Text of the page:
Avoid Distractions & Over Analyzing
These days, there’s no shortage of distractions to take your focus off your goal(s). I mean, just look at Facebook. As much as I love to see how my friends all over the world are doing, it’s also a time-sucking beast that wants me (and you) to click on everything. Do I really need to see that cute cat video, again? Well, duh?! Yes! But not 10 times in a row, when all of my friends share it. And do we really need to see all the “mind-blowing” “shocking” “amazing” and “she did this” and “you will not believe” stuff. Facebook for all of its wondrous features wants you to spend as much time with their paid and viral content as possible so that they can rack in the dough.
But anyway, enough about my rant. Facebook is a time waster, we all know that. What else do you waste your time on? Thinking too much? Analyzing the correct path to success? Wondering “will they like my work?” In my last post, Who’s in the Driver’s Seat?, I started to explore the conflict between your inner creativity and what of visual style will help create/sustain a viable business.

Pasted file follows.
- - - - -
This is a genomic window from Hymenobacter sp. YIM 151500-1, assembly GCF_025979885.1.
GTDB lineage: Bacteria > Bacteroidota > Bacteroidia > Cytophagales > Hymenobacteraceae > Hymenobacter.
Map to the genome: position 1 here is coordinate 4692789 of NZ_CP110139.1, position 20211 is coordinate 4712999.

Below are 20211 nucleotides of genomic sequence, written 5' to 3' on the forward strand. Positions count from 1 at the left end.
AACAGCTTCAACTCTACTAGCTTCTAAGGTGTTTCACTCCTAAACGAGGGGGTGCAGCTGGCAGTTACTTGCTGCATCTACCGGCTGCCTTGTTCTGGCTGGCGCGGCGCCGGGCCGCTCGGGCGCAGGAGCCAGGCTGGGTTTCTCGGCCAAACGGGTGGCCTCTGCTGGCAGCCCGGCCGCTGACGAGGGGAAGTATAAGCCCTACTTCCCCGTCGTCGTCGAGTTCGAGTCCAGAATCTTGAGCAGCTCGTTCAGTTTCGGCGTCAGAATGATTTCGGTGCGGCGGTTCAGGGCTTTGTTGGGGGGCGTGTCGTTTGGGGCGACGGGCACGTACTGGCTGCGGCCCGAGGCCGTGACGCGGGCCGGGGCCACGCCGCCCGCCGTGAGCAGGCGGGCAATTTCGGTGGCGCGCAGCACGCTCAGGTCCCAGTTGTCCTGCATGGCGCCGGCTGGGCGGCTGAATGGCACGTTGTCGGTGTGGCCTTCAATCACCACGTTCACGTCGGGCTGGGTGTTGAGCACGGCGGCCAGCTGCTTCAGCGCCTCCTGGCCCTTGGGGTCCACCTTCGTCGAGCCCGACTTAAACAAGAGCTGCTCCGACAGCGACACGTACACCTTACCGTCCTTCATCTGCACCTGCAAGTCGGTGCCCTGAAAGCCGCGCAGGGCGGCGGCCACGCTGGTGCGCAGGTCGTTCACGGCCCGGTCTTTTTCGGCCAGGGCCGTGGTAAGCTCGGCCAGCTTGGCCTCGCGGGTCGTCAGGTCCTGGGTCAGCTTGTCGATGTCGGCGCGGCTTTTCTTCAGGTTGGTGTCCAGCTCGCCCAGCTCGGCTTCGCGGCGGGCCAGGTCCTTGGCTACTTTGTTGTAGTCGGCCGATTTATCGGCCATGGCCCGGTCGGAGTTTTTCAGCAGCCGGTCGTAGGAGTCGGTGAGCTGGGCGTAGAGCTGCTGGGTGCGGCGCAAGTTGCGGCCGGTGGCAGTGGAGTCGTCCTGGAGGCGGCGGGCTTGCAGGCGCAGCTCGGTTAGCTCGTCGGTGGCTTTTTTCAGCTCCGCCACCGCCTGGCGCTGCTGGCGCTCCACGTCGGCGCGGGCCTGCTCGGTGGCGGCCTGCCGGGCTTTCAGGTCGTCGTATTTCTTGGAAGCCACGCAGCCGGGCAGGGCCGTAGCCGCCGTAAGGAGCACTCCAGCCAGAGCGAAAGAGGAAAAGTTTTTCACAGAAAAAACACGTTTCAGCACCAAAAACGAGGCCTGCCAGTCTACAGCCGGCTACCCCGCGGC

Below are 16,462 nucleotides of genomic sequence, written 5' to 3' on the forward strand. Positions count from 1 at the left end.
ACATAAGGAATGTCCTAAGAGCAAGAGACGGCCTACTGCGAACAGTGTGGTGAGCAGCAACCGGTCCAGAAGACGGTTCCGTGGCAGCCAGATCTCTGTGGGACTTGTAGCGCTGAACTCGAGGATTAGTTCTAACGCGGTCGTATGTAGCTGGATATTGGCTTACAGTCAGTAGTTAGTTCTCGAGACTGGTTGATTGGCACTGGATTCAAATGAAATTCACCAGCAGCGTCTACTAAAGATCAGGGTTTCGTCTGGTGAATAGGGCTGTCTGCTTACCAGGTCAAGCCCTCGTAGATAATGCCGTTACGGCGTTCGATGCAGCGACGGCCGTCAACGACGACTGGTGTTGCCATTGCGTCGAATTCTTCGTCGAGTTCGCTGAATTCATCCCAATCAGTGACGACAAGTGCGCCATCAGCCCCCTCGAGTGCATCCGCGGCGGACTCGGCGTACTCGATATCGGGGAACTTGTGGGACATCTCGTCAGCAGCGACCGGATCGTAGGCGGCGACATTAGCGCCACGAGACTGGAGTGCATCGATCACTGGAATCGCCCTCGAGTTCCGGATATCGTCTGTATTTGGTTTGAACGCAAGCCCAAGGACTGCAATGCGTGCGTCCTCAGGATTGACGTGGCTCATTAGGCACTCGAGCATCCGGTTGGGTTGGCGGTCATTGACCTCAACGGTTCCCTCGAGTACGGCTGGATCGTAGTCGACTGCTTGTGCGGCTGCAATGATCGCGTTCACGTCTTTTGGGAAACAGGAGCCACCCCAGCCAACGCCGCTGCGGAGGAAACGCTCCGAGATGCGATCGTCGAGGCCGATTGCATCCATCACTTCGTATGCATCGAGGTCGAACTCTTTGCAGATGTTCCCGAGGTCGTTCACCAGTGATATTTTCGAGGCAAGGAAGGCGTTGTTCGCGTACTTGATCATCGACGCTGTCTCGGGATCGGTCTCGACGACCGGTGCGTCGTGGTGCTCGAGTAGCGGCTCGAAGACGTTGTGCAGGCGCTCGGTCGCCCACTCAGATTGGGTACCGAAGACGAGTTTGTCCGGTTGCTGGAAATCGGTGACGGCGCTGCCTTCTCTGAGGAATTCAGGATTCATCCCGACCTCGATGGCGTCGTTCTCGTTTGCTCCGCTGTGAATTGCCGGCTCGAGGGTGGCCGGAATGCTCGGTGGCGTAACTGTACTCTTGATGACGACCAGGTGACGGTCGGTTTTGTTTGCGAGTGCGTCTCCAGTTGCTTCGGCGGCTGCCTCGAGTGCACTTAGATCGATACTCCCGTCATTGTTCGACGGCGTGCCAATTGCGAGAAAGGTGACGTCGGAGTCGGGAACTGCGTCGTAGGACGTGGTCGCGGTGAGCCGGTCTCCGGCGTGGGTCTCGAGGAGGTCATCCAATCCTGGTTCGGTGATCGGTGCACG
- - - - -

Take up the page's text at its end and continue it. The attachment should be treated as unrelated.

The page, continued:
I’ve racked my brain over that exact dilemma. I debated, in my mind, what kind of photos do I want to create and be happy creating at the same time. Have I come to any strong conclusions? Not really. Nothing that I didn’t already know, at least. I’ve known what I need to do for a long time now, I’ve just had too many things on my plate or just Paralysis by Analysis.
For me, I still want to create beautiful images, but I have to make it a business, if I want to survive (in life). After all, I still have to pay my bills, eat, save for retirement, etc. You know, all those things you need to do if I or you still need to do to maintain a healthy life. So what does that mean for me? First, really start treating it like a business. Creative people have a stigma of being poor business-people. Second, shoot as much as possible and show many respected industry professionals as possible and get their constructive feedback. I sought out some industry feedback last year and while mostly positive, they guided me to fill some holes in my body of work.
I’m still working filling in those holes, but I’m in a better place, now. I guess the moral of the story is 3 things…. (1) to try to avoid distractions, as much as possible, (2) determine if you want to make your photography (or art) a real thing/business or if it’s just a hobby and (3) if it is a real thing/business, treat is as such.